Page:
“Oregon Drizzle,” TM Jeff B.


Erythronium, a native plant to Oregon, is happily blooming this time of year thanks to the rain or drizzle we’ve been experiencing!

I got into a conversation with a friend who also likes to cook about our food phobias. One of hers if frying things. I have two: pie crust and yeast anything. Se was generally giving me credit for being able to make anything when an idea was launched for a mutual cooking challenge. It wasn’t a competition, but rather a moment to support the other in trying something new and challenging.

I’m not sure how it came to her, but she decided I should make a Baked Alaska. She was going to fry something like donuts or beignets or sopapillas. As our mutual March birthdays approached, the idea became to do it in the week in between and get together with our mutual friends for a mostly dessert dinner with a little something else.

I did a lot of internet searching for Baked Alaska ideas and inspiration. It seems like you can essentially do anything you want as long as you have a cake layer, 1-2 ice cream layers, and meringue of some kind on the outside. Traditionally it’s made in a curved metal bowl to make the dome shape, but I did see some that were made in bread pans. Given the packed nature of my freezer, I decided to do the bread pan for my first foray into B.A. territory.

Making a Baked Alaska could be considered hard if you make all of the discrete parts. I’ve seen some recipes where they make the ice cream but use a store-bought cake. I’ve seen some where it’s the opposite. Martha might be one of the few who makes all of the elements.

I had had a rough week and I don’t own an ice cream maker, so I opted to make my life a bit easier by buying ice cream. I don’t know what the classic flavors should be for the dessert, but in my head, it’s pistachio. Rather than do two flavors since my space in a bread pan is limited compared to the classic dome, I only bought one flavor: Umpqua (a local brand) pistachio almond ice cream.

This is an easy recipe but it does take time. For a party on Tuesday, I realized I needed to start my prep on Sunday.

I decided to bake the cake, but I did a “cheat” by using an online “mostly homemade” recipe. I had some sour cream I wanted to use up before it spoiled, so I made a sour cream white cake that starts with a basic box white cake mix and then gets made with the sour cream (1 cup), 3 eggs, vegetable oil (1/2 c.), and a bit of vanilla.

The recipe was made for a 9 x 12 pan, but I wanted just enough to fill about half of a bread pan after it baked (accounting for the amount it would rise while baking). I put a little under half in my bread pan and then put the rest into a 6-cupcake pan where the cupcakes are pretty large. I started baking for 20 minutes which was good for the cupcakes. The cake for my dessert took about 25 minutes, but it was all guessing at that point to make it work for my size pan. I let it cool in the pan 10 minutes and then released it and placed it on a rack to cook the rest of the way.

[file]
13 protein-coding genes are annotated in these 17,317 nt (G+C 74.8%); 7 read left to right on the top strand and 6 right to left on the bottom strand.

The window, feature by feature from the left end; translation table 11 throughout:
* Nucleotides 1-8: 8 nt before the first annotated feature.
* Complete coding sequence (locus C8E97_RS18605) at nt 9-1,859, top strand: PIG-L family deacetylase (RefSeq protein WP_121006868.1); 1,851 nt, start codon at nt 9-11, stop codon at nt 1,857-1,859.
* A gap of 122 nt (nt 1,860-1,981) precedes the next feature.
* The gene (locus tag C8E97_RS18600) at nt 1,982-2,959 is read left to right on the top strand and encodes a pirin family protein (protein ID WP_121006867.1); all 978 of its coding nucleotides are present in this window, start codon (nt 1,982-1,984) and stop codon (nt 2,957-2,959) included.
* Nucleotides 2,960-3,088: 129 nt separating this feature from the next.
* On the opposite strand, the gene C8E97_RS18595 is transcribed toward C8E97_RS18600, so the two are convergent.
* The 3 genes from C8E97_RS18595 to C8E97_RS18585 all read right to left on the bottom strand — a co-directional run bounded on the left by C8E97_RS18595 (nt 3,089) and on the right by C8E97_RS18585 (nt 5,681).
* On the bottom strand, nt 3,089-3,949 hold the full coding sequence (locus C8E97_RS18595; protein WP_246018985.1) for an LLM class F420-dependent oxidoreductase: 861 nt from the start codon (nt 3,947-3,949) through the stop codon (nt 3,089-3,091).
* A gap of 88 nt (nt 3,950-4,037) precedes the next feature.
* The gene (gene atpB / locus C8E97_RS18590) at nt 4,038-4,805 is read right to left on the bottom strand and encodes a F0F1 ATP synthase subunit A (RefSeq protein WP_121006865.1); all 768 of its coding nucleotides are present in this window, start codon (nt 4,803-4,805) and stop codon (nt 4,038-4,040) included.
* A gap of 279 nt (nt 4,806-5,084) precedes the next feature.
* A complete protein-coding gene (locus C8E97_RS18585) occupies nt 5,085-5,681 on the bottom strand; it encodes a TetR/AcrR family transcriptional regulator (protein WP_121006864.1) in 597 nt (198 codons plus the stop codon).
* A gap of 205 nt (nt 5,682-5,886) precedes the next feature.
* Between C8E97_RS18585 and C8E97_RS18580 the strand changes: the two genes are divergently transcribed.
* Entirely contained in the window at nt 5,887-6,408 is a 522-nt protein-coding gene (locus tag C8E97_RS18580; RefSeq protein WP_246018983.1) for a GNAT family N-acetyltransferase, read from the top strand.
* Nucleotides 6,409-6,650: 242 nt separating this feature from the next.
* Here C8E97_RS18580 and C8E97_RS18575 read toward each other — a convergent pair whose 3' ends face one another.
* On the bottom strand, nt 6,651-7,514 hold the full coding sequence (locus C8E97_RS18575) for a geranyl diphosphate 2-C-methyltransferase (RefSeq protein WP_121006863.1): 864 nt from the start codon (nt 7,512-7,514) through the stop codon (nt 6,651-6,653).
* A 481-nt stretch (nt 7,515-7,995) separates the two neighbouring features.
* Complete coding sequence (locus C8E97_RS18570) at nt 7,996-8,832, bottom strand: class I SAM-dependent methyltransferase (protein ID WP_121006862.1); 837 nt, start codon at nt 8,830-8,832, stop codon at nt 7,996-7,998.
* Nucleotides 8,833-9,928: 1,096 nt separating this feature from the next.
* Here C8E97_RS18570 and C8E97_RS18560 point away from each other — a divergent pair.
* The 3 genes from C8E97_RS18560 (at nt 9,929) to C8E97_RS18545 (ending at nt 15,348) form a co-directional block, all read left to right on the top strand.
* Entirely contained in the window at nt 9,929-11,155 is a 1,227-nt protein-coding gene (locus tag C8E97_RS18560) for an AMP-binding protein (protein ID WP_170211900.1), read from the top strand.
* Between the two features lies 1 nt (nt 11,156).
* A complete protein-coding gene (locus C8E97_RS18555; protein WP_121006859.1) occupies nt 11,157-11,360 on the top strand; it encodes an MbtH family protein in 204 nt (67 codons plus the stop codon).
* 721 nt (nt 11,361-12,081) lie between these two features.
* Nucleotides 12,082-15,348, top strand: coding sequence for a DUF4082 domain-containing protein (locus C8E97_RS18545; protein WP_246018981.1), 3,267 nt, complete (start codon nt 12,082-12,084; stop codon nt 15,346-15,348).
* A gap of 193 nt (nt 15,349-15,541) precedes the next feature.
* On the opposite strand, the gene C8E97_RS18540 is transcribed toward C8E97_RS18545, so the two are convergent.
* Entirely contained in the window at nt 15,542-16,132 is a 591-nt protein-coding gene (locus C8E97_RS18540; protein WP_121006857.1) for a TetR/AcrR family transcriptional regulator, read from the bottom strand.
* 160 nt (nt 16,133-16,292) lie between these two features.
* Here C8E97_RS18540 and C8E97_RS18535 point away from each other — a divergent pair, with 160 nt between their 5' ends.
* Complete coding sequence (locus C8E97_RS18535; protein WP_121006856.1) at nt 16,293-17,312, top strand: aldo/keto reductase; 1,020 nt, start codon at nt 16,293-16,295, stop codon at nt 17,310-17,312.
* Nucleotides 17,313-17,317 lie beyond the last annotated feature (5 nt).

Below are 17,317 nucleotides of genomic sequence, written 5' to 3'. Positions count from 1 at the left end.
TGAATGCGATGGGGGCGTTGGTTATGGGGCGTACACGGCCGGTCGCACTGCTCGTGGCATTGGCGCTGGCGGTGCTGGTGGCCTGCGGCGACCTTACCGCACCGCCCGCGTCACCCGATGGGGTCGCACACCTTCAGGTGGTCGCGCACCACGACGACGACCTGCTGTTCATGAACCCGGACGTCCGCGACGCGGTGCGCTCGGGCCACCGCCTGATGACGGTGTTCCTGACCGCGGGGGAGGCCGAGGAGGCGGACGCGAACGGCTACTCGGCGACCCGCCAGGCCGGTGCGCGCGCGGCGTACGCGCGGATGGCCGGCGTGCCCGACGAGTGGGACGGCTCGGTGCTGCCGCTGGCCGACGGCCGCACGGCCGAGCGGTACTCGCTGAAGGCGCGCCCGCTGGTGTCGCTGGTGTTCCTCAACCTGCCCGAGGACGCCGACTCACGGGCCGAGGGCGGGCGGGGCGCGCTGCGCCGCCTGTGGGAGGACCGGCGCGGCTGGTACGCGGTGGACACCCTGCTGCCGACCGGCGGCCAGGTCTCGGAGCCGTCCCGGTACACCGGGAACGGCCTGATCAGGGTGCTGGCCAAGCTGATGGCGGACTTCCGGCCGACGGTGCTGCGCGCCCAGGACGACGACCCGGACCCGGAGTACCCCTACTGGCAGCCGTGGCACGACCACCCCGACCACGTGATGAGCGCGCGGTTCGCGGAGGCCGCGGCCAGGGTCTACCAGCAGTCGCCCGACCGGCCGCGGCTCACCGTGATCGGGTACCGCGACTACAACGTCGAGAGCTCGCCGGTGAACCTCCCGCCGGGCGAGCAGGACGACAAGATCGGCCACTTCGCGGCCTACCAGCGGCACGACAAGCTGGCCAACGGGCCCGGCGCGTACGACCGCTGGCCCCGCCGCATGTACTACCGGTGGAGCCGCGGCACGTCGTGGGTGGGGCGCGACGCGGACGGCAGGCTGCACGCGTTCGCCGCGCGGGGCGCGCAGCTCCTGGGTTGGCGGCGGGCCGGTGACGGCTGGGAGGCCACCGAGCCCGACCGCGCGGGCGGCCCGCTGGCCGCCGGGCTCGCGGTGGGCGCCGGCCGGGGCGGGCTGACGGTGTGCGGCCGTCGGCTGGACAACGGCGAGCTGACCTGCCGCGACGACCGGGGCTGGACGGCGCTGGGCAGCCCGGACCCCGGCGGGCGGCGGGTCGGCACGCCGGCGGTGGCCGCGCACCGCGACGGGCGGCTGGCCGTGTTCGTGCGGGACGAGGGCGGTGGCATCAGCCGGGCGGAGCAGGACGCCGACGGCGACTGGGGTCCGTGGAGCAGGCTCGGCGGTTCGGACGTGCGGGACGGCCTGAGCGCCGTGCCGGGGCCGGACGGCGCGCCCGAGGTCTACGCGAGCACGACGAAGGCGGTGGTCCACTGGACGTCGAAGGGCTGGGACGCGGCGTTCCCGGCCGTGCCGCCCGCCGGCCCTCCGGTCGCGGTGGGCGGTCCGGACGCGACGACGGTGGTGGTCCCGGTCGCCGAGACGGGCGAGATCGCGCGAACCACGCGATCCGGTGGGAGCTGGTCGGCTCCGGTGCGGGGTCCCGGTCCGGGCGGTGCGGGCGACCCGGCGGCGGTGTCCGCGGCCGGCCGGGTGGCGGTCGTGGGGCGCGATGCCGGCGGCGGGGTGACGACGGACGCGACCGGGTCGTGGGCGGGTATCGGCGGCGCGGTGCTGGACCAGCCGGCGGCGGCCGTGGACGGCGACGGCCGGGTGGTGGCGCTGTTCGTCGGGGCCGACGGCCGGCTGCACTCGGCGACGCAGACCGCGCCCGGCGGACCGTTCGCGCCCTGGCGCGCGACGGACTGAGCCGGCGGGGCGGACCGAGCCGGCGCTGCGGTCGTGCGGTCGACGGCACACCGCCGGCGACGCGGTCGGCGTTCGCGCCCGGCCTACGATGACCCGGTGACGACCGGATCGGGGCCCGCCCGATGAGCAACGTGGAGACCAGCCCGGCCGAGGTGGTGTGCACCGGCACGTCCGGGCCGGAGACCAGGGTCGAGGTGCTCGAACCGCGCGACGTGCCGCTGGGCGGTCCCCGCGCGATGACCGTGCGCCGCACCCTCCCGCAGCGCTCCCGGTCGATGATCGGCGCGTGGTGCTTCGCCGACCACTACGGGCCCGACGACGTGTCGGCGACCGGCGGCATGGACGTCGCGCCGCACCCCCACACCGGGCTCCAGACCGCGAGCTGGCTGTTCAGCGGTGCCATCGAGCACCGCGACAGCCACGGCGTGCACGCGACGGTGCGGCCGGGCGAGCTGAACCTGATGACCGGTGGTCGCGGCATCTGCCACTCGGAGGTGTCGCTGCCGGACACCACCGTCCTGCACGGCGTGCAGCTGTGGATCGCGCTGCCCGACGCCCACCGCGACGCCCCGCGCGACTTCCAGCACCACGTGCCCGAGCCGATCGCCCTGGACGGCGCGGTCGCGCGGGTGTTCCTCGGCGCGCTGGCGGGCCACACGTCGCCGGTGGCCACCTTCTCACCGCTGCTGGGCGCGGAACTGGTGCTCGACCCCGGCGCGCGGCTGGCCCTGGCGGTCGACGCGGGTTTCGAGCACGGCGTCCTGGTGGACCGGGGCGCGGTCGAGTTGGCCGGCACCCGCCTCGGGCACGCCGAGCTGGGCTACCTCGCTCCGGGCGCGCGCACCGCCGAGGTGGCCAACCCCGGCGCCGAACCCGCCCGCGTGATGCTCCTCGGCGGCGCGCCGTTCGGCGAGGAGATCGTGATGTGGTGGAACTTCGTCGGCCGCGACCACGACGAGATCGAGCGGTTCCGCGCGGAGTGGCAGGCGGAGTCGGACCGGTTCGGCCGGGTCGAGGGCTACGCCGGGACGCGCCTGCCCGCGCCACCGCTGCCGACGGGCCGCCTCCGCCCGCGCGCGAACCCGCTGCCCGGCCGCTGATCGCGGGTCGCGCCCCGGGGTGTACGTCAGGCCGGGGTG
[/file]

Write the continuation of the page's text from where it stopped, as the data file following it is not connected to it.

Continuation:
While it was baking, I had let the ice cream sit on the counter to soften. In a different bread pan, I spread two layers of cling wrap so I’d be able to pull the whole mess out of the pan easily when it was time. On to the wrap, I scooped in the pistachio ice cream. You fill and spread, trying to make it as smooth as possible and getting rid of any air gaps that might mess up your layer. I filled to the point where I guessed my cake might go, but I really had no idea so I was guessing. All of the recipes I saw encouraged you to put it in the freezer at least a couple of hours or overnight. I put it in the freezer overnight and put the cooling cake in a same place.

On Monday, I added the cake layer into the bread pan of frozen ice cream, pressing the cake down to hopefully “fuse” with the ice cream. I had incorrectly guessed but a small amount, but rather than cut the small bit off the bottom of the cake, I decided to instead just compress the whole thing gently. I then put a layer of foil over the bottom of the cake and put it on a tray upside down – ice cream now on top – to aid the compression and fusing of my two layers. Back in the freezer it went for Tuesday.